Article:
It’s 6:55 on December 25, the day on which we measure the Mass of Christ in toys and electronics. I’m the only one up besides the cats, one of whom, Oscar, keeps trying to eat the bows and curly ribbons off of the boxes that have them, which is why I didn’t bother putting any on the ones that I wrapped. Every once in a while, I’ll hear a rustling, run out by the tree, and there will be Oscar, nestled up close by a present, gnawing away. It freaks him out, and he backs away in a rush, and out comes a big, nasty, chewed up mess of ribbon that has been half-way down his throat. Merry Christmas!
The giant box to the right there is something Amanda has been asking about for ages – a toy kitchen. Why she wants this, neither of us knows. It certainly isn’t due to the prowess of either of us in the real kitchen, that’s for sure. Alissa doesn’t cook and I merely “heat things up.” But every time we saw one of these in a store, she went nuts. It was her “lap request” to Santa, so we had to make it happen, and it was harder than we thought – sold out here, there, everywhere, bought online to ship to the store, didn’t arrive, first call to customer service resulted in basically a “hmm!” from their end and finally the second call resulted in them shipping it directly to us, and it arrived Monday night – FOUR WEEKS after it was ordered!
If you recall last Christmas, Amanda wasn’t so thrilled with Santa’s presence in the house. Most kids, “Santa’s here? Holy shit, presents!” Not our Amanda. Santa was that most unwanted of interlopers, and she stood at the farthest point of the house, back turned to him, pretending he wasn’t here. So this year, with Santa mere hours away and bedtime beckoning, tears welled in her eyes with fear that Santa would try to come in her room. That mean old man who comes and leaves presents, you know. So we told her that we’d put a sign on her door and that I would make sure to keep him out. “If he tries to come in your room I’ll beat him up, okay?” I said, and she thought that was okay. Because I’m that brave.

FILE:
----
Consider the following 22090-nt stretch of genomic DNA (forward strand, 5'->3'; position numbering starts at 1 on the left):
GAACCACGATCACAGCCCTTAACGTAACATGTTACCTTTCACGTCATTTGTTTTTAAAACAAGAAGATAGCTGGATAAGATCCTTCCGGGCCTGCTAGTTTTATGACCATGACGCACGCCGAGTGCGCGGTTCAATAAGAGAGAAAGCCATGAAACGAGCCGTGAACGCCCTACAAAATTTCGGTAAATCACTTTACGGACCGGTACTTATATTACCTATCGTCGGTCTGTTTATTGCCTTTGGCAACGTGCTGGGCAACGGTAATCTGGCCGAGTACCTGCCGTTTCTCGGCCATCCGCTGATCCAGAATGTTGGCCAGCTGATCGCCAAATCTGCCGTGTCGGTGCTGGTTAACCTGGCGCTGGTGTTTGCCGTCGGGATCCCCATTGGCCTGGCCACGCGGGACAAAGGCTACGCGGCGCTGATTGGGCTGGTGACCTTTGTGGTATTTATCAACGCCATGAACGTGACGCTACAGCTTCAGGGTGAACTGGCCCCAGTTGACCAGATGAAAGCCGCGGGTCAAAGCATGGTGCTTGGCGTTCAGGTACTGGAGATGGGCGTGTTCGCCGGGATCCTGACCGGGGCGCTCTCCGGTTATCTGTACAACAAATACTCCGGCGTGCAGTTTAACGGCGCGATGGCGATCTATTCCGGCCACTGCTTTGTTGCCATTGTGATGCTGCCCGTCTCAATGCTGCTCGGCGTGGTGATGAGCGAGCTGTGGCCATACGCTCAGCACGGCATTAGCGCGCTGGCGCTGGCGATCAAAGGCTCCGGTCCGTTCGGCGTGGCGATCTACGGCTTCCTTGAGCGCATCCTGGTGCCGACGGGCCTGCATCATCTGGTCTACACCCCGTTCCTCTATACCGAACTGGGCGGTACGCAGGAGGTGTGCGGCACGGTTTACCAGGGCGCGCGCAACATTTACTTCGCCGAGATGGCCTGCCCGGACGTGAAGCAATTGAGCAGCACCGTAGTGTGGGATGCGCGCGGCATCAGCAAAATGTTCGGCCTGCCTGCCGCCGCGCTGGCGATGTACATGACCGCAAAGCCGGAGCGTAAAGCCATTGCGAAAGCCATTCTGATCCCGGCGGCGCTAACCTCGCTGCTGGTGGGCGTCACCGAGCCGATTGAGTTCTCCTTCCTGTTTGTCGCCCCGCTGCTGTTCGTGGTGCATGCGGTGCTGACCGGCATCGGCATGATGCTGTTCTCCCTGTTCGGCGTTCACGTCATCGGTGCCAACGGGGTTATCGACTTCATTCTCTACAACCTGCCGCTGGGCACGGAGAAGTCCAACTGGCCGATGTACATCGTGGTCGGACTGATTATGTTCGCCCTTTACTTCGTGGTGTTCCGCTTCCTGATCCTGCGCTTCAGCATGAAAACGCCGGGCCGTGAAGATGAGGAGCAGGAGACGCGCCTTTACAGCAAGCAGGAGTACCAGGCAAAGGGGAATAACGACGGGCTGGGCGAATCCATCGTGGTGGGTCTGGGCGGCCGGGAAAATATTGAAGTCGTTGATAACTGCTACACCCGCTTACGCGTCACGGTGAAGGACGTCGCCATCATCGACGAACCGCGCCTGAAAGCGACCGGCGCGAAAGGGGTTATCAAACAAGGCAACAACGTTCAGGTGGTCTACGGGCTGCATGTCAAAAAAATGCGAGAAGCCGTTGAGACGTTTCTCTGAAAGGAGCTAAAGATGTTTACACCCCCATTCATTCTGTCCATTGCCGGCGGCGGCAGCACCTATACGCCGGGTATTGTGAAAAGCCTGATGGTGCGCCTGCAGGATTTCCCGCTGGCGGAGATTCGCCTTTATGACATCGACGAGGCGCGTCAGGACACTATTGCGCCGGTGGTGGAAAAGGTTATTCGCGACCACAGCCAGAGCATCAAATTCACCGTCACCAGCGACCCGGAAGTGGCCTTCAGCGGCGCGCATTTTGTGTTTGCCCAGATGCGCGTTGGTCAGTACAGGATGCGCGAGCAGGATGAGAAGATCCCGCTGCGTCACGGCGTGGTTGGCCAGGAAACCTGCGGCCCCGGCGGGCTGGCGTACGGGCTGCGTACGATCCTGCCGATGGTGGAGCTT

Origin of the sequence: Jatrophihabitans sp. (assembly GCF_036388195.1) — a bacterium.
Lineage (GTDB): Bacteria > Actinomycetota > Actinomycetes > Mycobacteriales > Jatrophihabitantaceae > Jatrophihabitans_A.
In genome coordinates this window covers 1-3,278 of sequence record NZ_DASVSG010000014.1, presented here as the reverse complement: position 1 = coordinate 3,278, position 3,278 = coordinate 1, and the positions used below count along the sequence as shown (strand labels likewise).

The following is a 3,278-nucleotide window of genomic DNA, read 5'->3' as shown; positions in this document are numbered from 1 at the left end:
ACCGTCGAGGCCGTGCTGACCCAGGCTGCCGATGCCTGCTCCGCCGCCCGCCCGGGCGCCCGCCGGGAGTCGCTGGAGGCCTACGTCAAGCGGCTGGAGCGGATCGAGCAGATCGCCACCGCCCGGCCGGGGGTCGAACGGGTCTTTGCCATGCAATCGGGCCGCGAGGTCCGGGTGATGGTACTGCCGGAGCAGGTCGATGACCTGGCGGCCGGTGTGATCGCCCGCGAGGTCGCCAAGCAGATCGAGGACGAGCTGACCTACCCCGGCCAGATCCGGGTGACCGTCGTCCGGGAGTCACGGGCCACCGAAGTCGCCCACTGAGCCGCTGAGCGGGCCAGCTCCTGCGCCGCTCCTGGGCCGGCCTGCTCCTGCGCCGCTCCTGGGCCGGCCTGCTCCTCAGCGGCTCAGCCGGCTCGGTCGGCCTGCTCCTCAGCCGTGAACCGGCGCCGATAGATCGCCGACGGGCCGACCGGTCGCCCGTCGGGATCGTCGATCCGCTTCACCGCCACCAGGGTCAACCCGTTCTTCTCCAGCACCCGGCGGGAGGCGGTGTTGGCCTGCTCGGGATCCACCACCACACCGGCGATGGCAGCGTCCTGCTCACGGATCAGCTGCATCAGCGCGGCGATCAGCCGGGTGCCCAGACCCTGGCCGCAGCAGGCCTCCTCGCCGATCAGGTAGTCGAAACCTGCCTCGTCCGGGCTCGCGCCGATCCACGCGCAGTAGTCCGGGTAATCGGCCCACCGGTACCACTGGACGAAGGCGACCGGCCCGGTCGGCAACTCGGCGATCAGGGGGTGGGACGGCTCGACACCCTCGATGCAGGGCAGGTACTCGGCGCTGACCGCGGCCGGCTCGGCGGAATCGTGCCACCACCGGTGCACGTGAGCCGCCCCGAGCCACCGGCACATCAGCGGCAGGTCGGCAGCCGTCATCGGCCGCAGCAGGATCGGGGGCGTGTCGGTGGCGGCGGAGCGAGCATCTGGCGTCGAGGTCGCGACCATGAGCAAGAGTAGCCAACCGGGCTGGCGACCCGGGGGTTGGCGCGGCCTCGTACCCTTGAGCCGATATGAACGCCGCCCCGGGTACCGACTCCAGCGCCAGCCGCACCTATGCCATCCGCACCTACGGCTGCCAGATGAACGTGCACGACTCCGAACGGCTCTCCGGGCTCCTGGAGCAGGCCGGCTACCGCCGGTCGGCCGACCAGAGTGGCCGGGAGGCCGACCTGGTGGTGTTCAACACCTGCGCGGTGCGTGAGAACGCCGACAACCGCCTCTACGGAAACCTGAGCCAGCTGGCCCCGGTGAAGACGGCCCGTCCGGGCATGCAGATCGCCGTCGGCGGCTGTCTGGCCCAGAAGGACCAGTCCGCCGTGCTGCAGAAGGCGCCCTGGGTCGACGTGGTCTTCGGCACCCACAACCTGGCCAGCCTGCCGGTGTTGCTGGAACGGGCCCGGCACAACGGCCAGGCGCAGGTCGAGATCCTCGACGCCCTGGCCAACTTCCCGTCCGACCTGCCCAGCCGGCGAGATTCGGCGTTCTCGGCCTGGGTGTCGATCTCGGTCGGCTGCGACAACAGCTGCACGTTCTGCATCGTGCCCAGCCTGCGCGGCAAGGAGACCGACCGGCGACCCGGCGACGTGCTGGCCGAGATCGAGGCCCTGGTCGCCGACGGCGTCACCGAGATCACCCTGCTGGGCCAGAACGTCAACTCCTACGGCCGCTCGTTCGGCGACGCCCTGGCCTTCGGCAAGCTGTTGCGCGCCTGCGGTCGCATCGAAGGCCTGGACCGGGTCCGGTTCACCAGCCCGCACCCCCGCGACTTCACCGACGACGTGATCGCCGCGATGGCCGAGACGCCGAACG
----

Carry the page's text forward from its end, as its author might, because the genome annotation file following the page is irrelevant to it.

I wondered how difficult Christmas was going to be this year, if maybe it was going to be made harder with the limited time after Danielle was born, but I found instead that I simply found ways to make it work – and I hardly bought anything online, amazingly. One item, one extremely hard to find, in-demand item, was bought months ago, and then the rest I stopping here and there on the way home from work, or running out on weekends to get. It worked out, but more than that, it was great fun – more fun shopping for Christmas than I’ve had in a long time, in fact. I’ve lamented in the past that some of the fun of Christmas shopping had disappeared and I think it may be due to the reliance on online sources for many things. Easy? Yes. Satisfying? Not so much. There’s something visceral lost about getting into the shops filled with holiday decorations that can’t be had from going to a website with a header graphic with snowflakes in it. I’ll try to remember it in the future, but the temptation will remain, I’m sure, to simply sit behind the computer and click “Buy Now!” rather than brave the crowds. I’ll try to resist it just to keep some of that holiday spirit in check.
And, speaking of holiday spirit, the picture we sent out with our cards of the girls . . . this was a much harder picture to get than you’d think, not because of 3 week old Danielle but because it is nearly impossible to get a 3 year old to smile naturally on command:
That’s the true meaning of Christmas to me. Merry Christmas, everyone.